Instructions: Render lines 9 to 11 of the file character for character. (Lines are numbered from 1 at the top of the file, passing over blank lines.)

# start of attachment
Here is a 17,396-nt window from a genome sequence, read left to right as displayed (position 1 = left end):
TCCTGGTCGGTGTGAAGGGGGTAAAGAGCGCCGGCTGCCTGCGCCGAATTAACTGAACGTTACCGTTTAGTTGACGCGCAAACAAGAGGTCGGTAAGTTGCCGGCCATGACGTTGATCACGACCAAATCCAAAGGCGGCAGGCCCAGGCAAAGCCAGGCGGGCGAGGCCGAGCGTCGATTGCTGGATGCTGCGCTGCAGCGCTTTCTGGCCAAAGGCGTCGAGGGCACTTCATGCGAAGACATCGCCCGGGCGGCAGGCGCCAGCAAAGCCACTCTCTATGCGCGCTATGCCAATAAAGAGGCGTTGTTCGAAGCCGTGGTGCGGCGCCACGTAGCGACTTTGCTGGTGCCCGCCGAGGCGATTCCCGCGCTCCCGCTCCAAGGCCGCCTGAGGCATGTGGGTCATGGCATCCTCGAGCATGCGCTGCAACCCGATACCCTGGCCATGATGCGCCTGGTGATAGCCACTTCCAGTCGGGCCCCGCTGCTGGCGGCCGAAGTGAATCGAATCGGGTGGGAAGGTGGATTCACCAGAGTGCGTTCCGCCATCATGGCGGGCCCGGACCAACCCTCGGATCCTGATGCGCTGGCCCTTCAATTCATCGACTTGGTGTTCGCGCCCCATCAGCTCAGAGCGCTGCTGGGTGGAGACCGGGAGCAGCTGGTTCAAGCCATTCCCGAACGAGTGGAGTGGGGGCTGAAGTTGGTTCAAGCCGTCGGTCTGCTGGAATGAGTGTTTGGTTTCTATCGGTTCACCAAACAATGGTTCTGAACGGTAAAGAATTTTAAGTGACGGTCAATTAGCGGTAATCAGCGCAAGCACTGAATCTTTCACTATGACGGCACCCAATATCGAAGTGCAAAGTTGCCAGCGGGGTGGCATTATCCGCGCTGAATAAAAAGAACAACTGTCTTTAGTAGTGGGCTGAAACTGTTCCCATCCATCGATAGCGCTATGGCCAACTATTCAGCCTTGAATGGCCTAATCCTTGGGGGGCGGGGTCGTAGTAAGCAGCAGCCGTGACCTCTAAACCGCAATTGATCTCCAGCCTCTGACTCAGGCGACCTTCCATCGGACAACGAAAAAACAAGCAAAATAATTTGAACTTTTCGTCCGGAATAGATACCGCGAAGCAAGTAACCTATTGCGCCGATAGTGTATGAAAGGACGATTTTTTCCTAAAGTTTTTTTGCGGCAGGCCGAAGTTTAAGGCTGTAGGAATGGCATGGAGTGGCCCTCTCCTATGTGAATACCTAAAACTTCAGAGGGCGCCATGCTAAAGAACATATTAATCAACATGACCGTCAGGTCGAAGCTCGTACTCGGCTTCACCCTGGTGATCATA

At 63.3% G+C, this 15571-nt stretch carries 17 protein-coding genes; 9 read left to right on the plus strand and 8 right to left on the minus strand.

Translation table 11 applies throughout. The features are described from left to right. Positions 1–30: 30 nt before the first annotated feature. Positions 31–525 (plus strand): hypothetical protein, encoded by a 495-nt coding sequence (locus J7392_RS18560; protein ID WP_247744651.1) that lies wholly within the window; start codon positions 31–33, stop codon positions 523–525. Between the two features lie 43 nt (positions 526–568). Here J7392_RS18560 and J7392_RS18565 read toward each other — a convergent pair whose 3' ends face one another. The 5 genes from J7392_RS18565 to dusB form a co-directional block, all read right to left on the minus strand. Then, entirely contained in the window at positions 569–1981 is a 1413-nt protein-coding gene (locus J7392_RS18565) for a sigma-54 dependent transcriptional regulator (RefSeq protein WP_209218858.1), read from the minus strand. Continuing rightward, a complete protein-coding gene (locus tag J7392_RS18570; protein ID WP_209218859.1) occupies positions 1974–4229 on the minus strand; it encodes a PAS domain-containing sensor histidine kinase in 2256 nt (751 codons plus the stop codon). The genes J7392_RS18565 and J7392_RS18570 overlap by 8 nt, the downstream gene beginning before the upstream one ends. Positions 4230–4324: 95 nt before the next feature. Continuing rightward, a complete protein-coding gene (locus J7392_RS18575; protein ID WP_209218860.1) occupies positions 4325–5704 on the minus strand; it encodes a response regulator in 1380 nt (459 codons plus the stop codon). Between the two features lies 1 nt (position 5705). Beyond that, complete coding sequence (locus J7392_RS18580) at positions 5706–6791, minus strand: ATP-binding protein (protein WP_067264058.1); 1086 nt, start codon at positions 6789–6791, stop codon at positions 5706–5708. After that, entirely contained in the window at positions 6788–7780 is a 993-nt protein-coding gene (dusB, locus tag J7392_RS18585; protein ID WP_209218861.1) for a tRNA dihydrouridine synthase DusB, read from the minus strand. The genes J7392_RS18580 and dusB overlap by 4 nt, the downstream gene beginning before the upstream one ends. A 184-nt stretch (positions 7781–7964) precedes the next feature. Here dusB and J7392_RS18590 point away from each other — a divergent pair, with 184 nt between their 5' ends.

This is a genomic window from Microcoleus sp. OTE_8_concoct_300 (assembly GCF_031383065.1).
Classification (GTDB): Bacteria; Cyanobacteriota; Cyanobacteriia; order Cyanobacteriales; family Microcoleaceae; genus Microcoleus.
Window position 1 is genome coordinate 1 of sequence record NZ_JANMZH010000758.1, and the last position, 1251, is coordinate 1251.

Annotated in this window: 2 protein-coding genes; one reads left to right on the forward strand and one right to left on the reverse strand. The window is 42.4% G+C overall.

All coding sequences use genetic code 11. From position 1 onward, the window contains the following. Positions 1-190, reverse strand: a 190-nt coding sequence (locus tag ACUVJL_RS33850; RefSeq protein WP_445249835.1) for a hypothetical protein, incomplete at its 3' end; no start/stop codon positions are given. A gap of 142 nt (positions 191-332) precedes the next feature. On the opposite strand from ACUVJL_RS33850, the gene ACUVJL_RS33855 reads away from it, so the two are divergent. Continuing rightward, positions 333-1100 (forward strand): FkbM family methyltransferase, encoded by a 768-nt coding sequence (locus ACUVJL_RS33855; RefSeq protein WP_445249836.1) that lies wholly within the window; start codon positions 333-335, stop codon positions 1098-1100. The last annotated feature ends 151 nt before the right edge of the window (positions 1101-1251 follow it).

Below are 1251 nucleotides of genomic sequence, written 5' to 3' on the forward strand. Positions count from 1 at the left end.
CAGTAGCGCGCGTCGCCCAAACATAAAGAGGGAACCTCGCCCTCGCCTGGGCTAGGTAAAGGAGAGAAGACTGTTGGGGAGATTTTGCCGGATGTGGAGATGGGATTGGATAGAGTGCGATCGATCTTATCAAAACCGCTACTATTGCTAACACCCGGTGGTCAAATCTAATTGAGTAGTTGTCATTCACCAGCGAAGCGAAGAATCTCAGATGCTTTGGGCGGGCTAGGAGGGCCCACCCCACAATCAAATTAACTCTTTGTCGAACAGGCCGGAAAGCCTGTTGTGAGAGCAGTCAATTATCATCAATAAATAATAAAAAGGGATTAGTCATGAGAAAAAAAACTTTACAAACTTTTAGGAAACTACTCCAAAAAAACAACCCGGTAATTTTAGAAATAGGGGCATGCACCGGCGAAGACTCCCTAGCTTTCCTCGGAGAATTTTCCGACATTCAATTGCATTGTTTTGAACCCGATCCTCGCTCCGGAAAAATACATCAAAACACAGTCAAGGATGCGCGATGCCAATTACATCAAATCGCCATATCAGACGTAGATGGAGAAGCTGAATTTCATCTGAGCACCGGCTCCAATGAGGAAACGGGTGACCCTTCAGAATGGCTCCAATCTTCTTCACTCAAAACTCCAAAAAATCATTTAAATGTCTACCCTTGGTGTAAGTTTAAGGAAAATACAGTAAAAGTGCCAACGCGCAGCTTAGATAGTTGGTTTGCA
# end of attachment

All coding sequences use genetic code 11. From position 1 onward, the window contains the following. Positions 1-190, reverse strand: a 190-nt coding sequence (locus tag ACUVJL_RS33850; RefSeq protein WP_445249835.1) for a hypothetical protein, incomplete at its 3' end; no start/stop codon positions are given. A gap of 142 nt (positions 191-332) precedes the next feature. On the opposite strand from ACUVJL_RS33850, the gene ACUVJL_RS33855 reads away from it, so the two are divergent. Continuing rightward, positions 333-1100 (forward strand): FkbM family methyltransferase, encoded by a 768-nt coding sequence (locus ACUVJL_RS33855; RefSeq protein WP_445249836.1) that lies wholly within the window; start codon positions 333-335, stop codon positions 1098-1100. The last annotated feature ends 151 nt before the right edge of the window (positions 1101-1251 follow it).

Below are 1251 nucleotides of genomic sequence, written 5' to 3' on the forward strand. Positions count from 1 at the left end.
CAGTAGCGCGCGTCGCCCAAACATAAAGAGGGAACCTCGCCCTCGCCTGGGCTAGGTAAAGGAGAGAAGACTGTTGGGGAGATTTTGCCGGATGTGGAGATGGGATTGGATAGAGTGCGATCGATCTTATCAAAACCGCTACTATTGCTAACACCCGGTGGTCAAATCTAATTGAGTAGTTGTCATTCACCAGCGAAGCGAAGAATCTCAGATGCTTTGGGCGGGCTAGGAGGGCCCACCCCACAATCAAATTAACTCTTTGTCGAACAGGCCGGAAAGCCTGTTGTGAGAGCAGTCAATTATCATCAATAAATAATAAAAAGGGATTAGTCATGAGAAAAAAAACTTTACAAACTTTTAGGAAACTACTCCAAAAAAACAACCCGGTAATTTTAGAAATAGGGGCATGCACCGGCGAAGACTCCCTAGCTTTCCTCGGAGAATTTTCCGACATTCAATTGCATTGTTTTGAACCCGATCCTCGCTCCGGAAAAATACATCAAAACACAGTCAAGGATGCGCGATGCCAATTACATCAAATCGCCATATCAGACGTAGATGGAGAAGCTGAATTTCATCTGAGCACCGGCTCCAATGAGGAAACGGGTGACCCTTCAGAATGGCTCCAATCTTCTTCACTCAAAACTCCAAAAAATCATTTAAATGTCTACCCTTGGTGTAAGTTTAAGGAAAATACAGTAAAAGTGCCAACGCGCAGCTTAGATAGTTGGTTTGCA